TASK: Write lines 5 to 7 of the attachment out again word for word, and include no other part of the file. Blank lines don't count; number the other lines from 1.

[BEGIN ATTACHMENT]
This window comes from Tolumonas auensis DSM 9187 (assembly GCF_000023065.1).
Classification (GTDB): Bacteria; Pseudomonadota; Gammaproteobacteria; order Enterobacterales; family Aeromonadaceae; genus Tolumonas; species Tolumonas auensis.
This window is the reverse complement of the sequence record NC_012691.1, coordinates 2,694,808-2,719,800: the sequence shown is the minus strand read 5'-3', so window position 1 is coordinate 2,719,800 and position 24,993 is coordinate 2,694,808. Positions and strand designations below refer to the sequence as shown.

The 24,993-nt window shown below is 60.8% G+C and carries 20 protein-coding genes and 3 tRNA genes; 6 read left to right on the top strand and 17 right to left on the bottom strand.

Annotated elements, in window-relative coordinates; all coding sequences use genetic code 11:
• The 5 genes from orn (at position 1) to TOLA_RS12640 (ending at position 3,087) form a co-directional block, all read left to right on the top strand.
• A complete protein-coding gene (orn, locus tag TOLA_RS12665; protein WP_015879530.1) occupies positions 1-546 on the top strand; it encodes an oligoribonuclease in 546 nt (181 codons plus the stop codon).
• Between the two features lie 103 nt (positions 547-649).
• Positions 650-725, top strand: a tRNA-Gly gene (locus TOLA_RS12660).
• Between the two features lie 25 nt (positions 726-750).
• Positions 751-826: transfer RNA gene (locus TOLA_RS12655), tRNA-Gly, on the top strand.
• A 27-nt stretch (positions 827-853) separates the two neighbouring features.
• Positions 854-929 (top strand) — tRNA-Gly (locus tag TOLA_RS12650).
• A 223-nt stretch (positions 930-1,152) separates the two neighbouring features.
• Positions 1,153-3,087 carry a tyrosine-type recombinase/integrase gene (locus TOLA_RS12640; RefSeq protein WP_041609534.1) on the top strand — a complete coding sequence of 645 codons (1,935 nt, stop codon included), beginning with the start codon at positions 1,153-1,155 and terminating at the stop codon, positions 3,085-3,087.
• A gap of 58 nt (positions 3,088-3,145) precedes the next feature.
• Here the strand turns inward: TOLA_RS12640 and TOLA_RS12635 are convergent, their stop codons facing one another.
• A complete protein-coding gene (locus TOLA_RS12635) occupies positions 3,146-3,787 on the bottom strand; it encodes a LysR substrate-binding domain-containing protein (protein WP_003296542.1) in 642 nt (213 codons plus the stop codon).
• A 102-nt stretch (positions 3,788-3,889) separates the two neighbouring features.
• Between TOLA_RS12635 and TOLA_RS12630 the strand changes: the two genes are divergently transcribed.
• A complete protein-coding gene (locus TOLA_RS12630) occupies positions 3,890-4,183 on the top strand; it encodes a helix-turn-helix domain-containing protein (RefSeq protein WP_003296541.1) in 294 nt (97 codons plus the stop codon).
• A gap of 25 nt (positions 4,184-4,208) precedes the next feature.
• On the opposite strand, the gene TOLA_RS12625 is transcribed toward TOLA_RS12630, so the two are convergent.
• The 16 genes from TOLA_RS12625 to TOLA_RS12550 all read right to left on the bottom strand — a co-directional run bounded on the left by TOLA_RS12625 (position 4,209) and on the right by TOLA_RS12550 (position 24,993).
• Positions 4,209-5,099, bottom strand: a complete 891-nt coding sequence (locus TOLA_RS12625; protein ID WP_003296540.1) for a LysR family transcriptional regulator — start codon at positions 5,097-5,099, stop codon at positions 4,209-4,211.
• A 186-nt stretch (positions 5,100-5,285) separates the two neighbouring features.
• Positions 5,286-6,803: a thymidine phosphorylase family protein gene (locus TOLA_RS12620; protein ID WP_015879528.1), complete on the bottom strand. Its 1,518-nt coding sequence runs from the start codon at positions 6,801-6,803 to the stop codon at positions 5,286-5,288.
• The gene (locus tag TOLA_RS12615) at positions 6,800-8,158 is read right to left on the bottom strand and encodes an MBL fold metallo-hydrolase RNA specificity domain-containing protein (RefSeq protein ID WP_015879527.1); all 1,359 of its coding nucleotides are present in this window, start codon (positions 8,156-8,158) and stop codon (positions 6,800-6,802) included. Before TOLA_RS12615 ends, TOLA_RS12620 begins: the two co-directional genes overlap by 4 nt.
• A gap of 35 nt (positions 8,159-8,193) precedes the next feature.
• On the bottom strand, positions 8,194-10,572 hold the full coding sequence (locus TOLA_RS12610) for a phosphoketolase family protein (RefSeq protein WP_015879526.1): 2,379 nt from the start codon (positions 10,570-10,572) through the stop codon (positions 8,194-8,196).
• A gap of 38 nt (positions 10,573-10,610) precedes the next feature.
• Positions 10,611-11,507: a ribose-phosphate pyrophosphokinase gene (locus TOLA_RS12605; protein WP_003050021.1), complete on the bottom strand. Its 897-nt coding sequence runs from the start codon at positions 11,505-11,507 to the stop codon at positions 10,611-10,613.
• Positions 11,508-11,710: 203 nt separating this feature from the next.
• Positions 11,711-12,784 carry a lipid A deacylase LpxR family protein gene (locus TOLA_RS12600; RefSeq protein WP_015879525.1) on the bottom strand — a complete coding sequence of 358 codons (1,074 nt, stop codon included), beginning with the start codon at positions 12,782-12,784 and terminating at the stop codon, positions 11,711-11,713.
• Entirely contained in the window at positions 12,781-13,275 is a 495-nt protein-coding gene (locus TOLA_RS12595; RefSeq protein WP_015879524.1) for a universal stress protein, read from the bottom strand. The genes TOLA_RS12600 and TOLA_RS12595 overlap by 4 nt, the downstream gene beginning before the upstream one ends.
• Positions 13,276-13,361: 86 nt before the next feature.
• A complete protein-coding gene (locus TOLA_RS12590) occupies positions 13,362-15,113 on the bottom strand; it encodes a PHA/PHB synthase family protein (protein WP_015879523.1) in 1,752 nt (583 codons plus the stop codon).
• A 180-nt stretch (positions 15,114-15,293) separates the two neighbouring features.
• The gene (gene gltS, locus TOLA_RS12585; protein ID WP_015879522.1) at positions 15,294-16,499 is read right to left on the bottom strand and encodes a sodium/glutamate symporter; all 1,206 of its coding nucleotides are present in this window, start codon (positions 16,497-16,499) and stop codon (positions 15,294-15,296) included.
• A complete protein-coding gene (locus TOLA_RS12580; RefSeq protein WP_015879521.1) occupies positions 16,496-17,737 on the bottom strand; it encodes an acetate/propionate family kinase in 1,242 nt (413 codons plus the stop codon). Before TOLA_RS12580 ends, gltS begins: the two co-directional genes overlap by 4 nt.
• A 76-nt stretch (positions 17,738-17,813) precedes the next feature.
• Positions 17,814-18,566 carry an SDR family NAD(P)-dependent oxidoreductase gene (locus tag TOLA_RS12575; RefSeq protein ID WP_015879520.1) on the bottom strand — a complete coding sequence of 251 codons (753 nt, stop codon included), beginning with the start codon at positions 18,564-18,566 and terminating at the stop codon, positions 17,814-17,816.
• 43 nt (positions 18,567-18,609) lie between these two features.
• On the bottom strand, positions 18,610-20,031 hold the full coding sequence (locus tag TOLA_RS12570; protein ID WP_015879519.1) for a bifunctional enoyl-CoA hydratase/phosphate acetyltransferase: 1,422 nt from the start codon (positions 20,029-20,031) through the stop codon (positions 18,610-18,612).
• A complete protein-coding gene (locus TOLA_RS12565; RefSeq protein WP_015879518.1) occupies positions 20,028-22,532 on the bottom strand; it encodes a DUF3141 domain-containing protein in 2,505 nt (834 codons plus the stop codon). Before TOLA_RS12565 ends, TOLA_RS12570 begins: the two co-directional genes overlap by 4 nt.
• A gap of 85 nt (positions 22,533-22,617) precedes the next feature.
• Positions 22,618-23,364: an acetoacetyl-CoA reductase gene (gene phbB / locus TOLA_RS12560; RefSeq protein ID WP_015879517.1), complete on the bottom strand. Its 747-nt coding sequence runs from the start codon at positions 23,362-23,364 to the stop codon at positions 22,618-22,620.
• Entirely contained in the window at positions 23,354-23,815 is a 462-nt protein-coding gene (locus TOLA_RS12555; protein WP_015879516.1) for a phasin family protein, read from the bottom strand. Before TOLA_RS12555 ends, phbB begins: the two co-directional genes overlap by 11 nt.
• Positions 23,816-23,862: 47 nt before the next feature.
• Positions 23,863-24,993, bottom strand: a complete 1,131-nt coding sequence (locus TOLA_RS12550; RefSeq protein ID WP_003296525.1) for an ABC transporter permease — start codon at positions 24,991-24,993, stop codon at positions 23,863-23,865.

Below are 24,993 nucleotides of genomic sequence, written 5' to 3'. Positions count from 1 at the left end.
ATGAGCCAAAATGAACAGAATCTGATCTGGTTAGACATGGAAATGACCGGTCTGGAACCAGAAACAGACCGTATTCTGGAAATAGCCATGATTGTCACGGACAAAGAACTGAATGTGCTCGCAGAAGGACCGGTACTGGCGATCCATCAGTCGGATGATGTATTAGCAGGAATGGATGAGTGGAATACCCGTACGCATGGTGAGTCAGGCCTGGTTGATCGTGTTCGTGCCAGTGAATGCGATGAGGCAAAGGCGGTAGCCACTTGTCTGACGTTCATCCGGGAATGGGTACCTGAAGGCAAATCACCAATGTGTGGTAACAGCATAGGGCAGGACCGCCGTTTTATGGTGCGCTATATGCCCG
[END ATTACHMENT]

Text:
Annotated elements, in window-relative coordinates; all coding sequences use genetic code 11:
• The 5 genes from orn (at position 1) to TOLA_RS12640 (ending at position 3,087) form a co-directional block, all read left to right on the top strand.
• A complete protein-coding gene (orn, locus tag TOLA_RS12665; protein WP_015879530.1) occupies positions 1-546 on the top strand; it encodes an oligoribonuclease in 546 nt (181 codons plus the stop codon).